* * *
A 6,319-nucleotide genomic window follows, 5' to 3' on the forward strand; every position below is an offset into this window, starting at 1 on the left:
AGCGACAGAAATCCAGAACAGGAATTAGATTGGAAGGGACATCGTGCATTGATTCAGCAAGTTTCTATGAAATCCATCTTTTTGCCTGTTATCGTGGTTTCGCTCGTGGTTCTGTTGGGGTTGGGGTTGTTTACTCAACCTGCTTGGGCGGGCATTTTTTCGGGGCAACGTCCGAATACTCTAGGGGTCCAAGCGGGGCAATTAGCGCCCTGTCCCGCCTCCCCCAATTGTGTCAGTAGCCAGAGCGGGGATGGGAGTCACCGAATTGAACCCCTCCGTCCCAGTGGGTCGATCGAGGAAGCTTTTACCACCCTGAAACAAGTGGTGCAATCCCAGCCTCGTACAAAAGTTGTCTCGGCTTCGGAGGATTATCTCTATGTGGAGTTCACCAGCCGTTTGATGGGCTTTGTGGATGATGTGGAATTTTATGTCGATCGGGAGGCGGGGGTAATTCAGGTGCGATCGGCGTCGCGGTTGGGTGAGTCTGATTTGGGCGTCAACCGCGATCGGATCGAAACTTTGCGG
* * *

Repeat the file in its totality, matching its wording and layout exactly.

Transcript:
A 6,319-nucleotide genomic window follows, 5' to 3' on the forward strand; every position below is an offset into this window, starting at 1 on the left:
AGCGACAGAAATCCAGAACAGGAATTAGATTGGAAGGGACATCGTGCATTGATTCAGCAAGTTTCTATGAAATCCATCTTTTTGCCTGTTATCGTGGTTTCGCTCGTGGTTCTGTTGGGGTTGGGGTTGTTTACTCAACCTGCTTGGGCGGGCATTTTTTCGGGGCAACGTCCGAATACTCTAGGGGTCCAAGCGGGGCAATTAGCGCCCTGTCCCGCCTCCCCCAATTGTGTCAGTAGCCAGAGCGGGGATGGGAGTCACCGAATTGAACCCCTCCGTCCCAGTGGGTCGATCGAGGAAGCTTTTACCACCCTGAAACAAGTGGTGCAATCCCAGCCTCGTACAAAAGTTGTCTCGGCTTCGGAGGATTATCTCTATGTGGAGTTCACCAGCCGTTTGATGGGCTTTGTGGATGATGTGGAATTTTATGTCGATCGGGAGGCGGGGGTAATTCAGGTGCGATCGGCGTCGCGGTTGGGTGAGTCTGATTTGGGCGTCAACCGCGATCGGATCGAAACTTTGCGG